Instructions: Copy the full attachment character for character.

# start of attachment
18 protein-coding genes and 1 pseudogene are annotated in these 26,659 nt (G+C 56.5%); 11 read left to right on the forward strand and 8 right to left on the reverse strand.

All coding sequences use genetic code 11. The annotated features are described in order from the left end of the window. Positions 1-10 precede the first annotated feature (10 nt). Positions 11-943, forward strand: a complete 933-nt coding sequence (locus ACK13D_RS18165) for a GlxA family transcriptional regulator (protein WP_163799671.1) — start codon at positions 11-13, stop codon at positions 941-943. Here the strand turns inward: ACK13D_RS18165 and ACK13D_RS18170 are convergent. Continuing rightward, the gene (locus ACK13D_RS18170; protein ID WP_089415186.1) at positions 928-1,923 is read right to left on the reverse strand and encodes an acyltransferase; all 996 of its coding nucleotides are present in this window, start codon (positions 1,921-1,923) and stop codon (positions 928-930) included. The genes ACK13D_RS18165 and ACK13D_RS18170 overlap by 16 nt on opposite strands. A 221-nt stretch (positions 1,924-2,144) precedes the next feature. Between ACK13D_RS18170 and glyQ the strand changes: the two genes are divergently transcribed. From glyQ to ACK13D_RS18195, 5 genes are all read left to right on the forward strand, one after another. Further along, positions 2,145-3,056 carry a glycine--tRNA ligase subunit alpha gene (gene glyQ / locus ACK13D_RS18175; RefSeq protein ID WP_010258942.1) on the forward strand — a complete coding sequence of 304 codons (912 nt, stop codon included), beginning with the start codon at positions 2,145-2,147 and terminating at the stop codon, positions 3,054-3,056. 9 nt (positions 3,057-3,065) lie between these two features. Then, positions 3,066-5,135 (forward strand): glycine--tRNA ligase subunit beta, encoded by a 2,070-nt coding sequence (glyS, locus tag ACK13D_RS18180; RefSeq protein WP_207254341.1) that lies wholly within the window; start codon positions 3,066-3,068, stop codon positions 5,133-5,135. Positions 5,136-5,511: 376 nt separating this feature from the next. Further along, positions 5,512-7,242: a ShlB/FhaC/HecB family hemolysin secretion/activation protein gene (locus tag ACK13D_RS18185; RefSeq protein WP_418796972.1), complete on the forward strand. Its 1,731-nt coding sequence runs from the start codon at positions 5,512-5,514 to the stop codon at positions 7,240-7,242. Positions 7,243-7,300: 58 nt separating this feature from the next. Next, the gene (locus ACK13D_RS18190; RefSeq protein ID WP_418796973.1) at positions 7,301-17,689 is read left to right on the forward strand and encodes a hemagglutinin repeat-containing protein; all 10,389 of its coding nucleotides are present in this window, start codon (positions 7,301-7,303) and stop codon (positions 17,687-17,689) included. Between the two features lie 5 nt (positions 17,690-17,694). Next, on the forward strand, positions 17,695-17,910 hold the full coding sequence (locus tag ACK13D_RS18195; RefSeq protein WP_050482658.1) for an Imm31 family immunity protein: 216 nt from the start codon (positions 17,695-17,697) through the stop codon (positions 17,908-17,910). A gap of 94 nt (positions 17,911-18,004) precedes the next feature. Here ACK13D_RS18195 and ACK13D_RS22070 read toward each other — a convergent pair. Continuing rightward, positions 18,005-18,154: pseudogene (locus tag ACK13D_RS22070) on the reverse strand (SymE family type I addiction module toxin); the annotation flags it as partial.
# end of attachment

18 protein-coding genes and 1 pseudogene are annotated in these 26,659 nt (G+C 56.5%); 11 read left to right on the forward strand and 8 right to left on the reverse strand.

All coding sequences use genetic code 11. The annotated features are described in order from the left end of the window. Positions 1-10 precede the first annotated feature (10 nt). Positions 11-943, forward strand: a complete 933-nt coding sequence (locus ACK13D_RS18165) for a GlxA family transcriptional regulator (protein WP_163799671.1) — start codon at positions 11-13, stop codon at positions 941-943. Here the strand turns inward: ACK13D_RS18165 and ACK13D_RS18170 are convergent. Continuing rightward, the gene (locus ACK13D_RS18170; protein ID WP_089415186.1) at positions 928-1,923 is read right to left on the reverse strand and encodes an acyltransferase; all 996 of its coding nucleotides are present in this window, start codon (positions 1,921-1,923) and stop codon (positions 928-930) included. The genes ACK13D_RS18165 and ACK13D_RS18170 overlap by 16 nt on opposite strands. A 221-nt stretch (positions 1,924-2,144) precedes the next feature. Between ACK13D_RS18170 and glyQ the strand changes: the two genes are divergently transcribed. From glyQ to ACK13D_RS18195, 5 genes are all read left to right on the forward strand, one after another. Further along, positions 2,145-3,056 carry a glycine--tRNA ligase subunit alpha gene (gene glyQ / locus ACK13D_RS18175; RefSeq protein ID WP_010258942.1) on the forward strand — a complete coding sequence of 304 codons (912 nt, stop codon included), beginning with the start codon at positions 2,145-2,147 and terminating at the stop codon, positions 3,054-3,056. 9 nt (positions 3,057-3,065) lie between these two features. Then, positions 3,066-5,135 (forward strand): glycine--tRNA ligase subunit beta, encoded by a 2,070-nt coding sequence (glyS, locus tag ACK13D_RS18180; RefSeq protein WP_207254341.1) that lies wholly within the window; start codon positions 3,066-3,068, stop codon positions 5,133-5,135. Positions 5,136-5,511: 376 nt separating this feature from the next. Further along, positions 5,512-7,242: a ShlB/FhaC/HecB family hemolysin secretion/activation protein gene (locus tag ACK13D_RS18185; RefSeq protein WP_418796972.1), complete on the forward strand. Its 1,731-nt coding sequence runs from the start codon at positions 5,512-5,514 to the stop codon at positions 7,240-7,242. Positions 7,243-7,300: 58 nt separating this feature from the next. Next, the gene (locus ACK13D_RS18190; RefSeq protein ID WP_418796973.1) at positions 7,301-17,689 is read left to right on the forward strand and encodes a hemagglutinin repeat-containing protein; all 10,389 of its coding nucleotides are present in this window, start codon (positions 7,301-7,303) and stop codon (positions 17,687-17,689) included. Between the two features lie 5 nt (positions 17,690-17,694). Next, on the forward strand, positions 17,695-17,910 hold the full coding sequence (locus tag ACK13D_RS18195; RefSeq protein WP_050482658.1) for an Imm31 family immunity protein: 216 nt from the start codon (positions 17,695-17,697) through the stop codon (positions 17,908-17,910). A gap of 94 nt (positions 17,911-18,004) precedes the next feature. Here ACK13D_RS18195 and ACK13D_RS22070 read toward each other — a convergent pair. Continuing rightward, positions 18,005-18,154: pseudogene (locus tag ACK13D_RS22070) on the reverse strand (SymE family type I addiction module toxin); the annotation flags it as partial.